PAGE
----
360,199 research outputs found

    Root data with group actions

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    Suppose kk is a field, GG is a connected reductive algebraic kk-group, TT is a maximal kk-torus in GG, and Γ\Gamma is a finite group that acts on (G,T)(G,T). From the above, one obtains a root datum Ψ\Psi on which Gal(k)×Γ\text{Gal}(k)\times\Gamma acts. Provided that Γ\Gamma preserves a positive system in Ψ\Psi, not necessarily invariant under Gal(k)\text{Gal}(k), we construct an inverse to this process. That is, given a root datum on which Gal(k)×Γ\text{Gal}(k)\times\Gamma acts appropriately, we show how to construct a pair (G,T)(G,T), on which Γ\Gamma acts as above. Although the pair (G,T)(G,T) and the action of Γ\Gamma are canonical only up to an equivalence relation, we construct a particular pair for which GG is kk-quasisplit and Γ\Gamma fixes a Gal(k)\text{Gal}(k)-stable pinning of GG. Using these choices, we can define a notion of taking "Γ\Gamma-fixed points" at the level of equivalence classes, and this process is compatible with a general "restriction" process for root data with Γ\Gamma-action.Comment: v2: one word inserted, one citation inserted, one reference updated, one misspelling correcte

    Dr. J. E. McPherson, Educator and Researcher Extraordinaire: Biographical Sketch and List of Publications

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    (excerpt) Like many outstanding naturalists, John E. (“Jay”) McPherson grew up with a strong interest in the natural world, especially insects. This innate curiosity led him to enroll as a zoology major at San Diego State University in 1959. Upon completion of his undergraduate degree, he continued on to pursue his interest in insect biology, completing a Master’s thesis on the life history and morphology of a poorly known species of Notonectidae. Shortly thereafter, a teaching assistantship enabled him to pursue a Ph.D. at Michigan State University in East Lansing, where his research involved distinguishing two closely related species of bark beetles. During this period, Jay also worked on various pest species, including the cereal leaf beetle, pine tip beetle, and pine cone beetle

    Guides for the Journey: Supporting High-Risk Youth with Paid Mentors and Counselors

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    Strategies to concentrate resources on high-risk youth have long been a goal in the youth field, but the practical means of doing so frequently have eluded practitioners. High-risk youth often are highly transient, and they may need sustained, costly services to address their needs effectively. Guides for the Journey explores a concrete, flexible approach to the problem: the use of paid counselors who stay with young people for extended periods of time. The report profiles three programs now using this strategy and discusses how public funding to support wider use of paid mentors and counselors may be mobilized

    Dedication: David N. Edelstein: Uncommon Loyalty

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    The Story of a Great Physician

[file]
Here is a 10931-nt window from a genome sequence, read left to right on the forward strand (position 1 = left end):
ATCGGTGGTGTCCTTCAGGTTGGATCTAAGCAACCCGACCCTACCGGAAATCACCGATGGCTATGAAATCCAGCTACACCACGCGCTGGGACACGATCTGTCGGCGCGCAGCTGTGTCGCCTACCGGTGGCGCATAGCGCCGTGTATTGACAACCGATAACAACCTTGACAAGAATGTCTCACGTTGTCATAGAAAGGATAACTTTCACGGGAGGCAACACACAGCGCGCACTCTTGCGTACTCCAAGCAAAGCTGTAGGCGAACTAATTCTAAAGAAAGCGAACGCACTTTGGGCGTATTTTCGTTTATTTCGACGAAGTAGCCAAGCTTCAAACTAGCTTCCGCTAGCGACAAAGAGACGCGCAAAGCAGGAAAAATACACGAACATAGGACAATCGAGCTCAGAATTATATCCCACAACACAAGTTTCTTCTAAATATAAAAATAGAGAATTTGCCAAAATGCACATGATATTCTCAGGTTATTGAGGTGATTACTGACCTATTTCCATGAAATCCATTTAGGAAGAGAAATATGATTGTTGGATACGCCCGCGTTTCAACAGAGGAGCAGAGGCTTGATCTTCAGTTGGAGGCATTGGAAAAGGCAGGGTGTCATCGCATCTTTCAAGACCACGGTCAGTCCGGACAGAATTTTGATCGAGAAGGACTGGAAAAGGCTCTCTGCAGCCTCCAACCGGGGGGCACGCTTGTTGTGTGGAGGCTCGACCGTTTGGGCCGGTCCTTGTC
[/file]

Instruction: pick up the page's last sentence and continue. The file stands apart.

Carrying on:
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    An example of limit of Lempert Functions

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    The Lempert function for several poles a0,...,aNa_0, ..., a_N in a domain Ω\Omega of Cn\mathbb C^n is defined at the point zΩz \in \Omega as the infimum of j=0Nlogζj\sum^N_{j=0} \log|\zeta_j| over all the choices of points ζj\zeta_j in the unit disk so that one can find a holomorphic mapping from the disk to the domain Ω\Omega sending 0 to zz. This is always larger than the pluricomplex Green function for the same set of poles, and in general different. Here we look at the asymptotic behavior of the Lempert function for three poles in the bidisk (the origin and one on each axis) as they all tend to the origin. The limit of the Lempert functions (if it exists) exhibits the following behavior: along all complex lines going through the origin, it decreases like (3/2)logz(3/2) \log |z|, except along three exceptional directions, where it decreases like 2logz2 \log |z|. The (possible) limit of the corresponding Green functions is not known, and this gives an upper bound for it.Comment: 16 pages; references added to related work of the autho

    Intubation of the Permanently Unconscious: A Rejoinder to Rev. Edward Bayer, S.T.D.

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    Unique Contractile and Structural Protein Expression in Dog Ileal Inner Circular Smooth Muscle

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    This study was designed to test the hypothesis that there is heterogeneous expression of contractile and structural proteins between the smooth muscle cells (SMCs) in the inner and outer circular muscle (ICM and OCM) layers of the ileum. Immunohistochemical staining and quantitation of fresh frozen sections of the dog ileum was performed using protein specific antibodies. Smooth muscle (SM) SMA myosin heavy chain (MHC), α- and γ-SM actin, and vinculin all show greater expression in the ICM relative to the OCM. SMB MHC and fibronectin show the opposite pattern, with greater expression in the OCM relative to the ICM. Differences in expression of these proteins are consistent with proposed differences in function of these muscle layers. Hypotheses regarding muscle tone and the coordination and regulation of peristalsis via these different muscle layers based on this data can now be made and tested
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